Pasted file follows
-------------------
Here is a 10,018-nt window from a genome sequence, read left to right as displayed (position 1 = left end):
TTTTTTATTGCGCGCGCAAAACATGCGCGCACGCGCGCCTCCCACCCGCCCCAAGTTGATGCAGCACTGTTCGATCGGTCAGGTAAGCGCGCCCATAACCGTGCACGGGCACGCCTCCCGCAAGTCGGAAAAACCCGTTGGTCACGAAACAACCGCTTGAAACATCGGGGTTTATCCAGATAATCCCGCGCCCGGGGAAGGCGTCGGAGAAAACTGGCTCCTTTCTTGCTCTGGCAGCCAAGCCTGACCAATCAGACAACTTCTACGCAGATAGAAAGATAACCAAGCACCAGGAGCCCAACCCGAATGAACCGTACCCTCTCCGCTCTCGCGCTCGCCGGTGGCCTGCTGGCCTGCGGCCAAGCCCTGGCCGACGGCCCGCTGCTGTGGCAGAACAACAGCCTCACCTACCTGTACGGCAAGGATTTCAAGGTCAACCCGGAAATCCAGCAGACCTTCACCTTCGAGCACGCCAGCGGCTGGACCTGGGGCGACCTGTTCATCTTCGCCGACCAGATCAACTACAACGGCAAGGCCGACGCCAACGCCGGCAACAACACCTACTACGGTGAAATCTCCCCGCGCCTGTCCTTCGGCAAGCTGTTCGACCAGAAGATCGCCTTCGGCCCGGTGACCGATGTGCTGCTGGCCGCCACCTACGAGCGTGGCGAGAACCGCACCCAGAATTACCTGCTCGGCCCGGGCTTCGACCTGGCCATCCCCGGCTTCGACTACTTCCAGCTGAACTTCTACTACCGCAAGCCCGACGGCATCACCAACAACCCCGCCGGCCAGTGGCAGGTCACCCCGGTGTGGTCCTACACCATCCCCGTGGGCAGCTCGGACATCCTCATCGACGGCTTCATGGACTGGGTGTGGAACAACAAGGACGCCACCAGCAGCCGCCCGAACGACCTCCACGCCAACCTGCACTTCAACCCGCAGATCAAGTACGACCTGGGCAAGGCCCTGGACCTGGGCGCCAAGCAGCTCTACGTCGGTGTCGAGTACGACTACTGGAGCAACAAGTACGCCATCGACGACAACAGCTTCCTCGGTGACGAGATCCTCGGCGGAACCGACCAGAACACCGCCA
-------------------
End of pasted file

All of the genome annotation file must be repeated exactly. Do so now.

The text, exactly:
Here is a 10,018-nt window from a genome sequence, read left to right as displayed (position 1 = left end):
TTTTTTATTGCGCGCGCAAAACATGCGCGCACGCGCGCCTCCCACCCGCCCCAAGTTGATGCAGCACTGTTCGATCGGTCAGGTAAGCGCGCCCATAACCGTGCACGGGCACGCCTCCCGCAAGTCGGAAAAACCCGTTGGTCACGAAACAACCGCTTGAAACATCGGGGTTTATCCAGATAATCCCGCGCCCGGGGAAGGCGTCGGAGAAAACTGGCTCCTTTCTTGCTCTGGCAGCCAAGCCTGACCAATCAGACAACTTCTACGCAGATAGAAAGATAACCAAGCACCAGGAGCCCAACCCGAATGAACCGTACCCTCTCCGCTCTCGCGCTCGCCGGTGGCCTGCTGGCCTGCGGCCAAGCCCTGGCCGACGGCCCGCTGCTGTGGCAGAACAACAGCCTCACCTACCTGTACGGCAAGGATTTCAAGGTCAACCCGGAAATCCAGCAGACCTTCACCTTCGAGCACGCCAGCGGCTGGACCTGGGGCGACCTGTTCATCTTCGCCGACCAGATCAACTACAACGGCAAGGCCGACGCCAACGCCGGCAACAACACCTACTACGGTGAAATCTCCCCGCGCCTGTCCTTCGGCAAGCTGTTCGACCAGAAGATCGCCTTCGGCCCGGTGACCGATGTGCTGCTGGCCGCCACCTACGAGCGTGGCGAGAACCGCACCCAGAATTACCTGCTCGGCCCGGGCTTCGACCTGGCCATCCCCGGCTTCGACTACTTCCAGCTGAACTTCTACTACCGCAAGCCCGACGGCATCACCAACAACCCCGCCGGCCAGTGGCAGGTCACCCCGGTGTGGTCCTACACCATCCCCGTGGGCAGCTCGGACATCCTCATCGACGGCTTCATGGACTGGGTGTGGAACAACAAGGACGCCACCAGCAGCCGCCCGAACGACCTCCACGCCAACCTGCACTTCAACCCGCAGATCAAGTACGACCTGGGCAAGGCCCTGGACCTGGGCGCCAAGCAGCTCTACGTCGGTGTCGAGTACGACTACTGGAGCAACAAGTACGCCATCGACGACAACAGCTTCCTCGGTGACGAGATCCTCGGCGGAACCGACCAGAACACCGCCA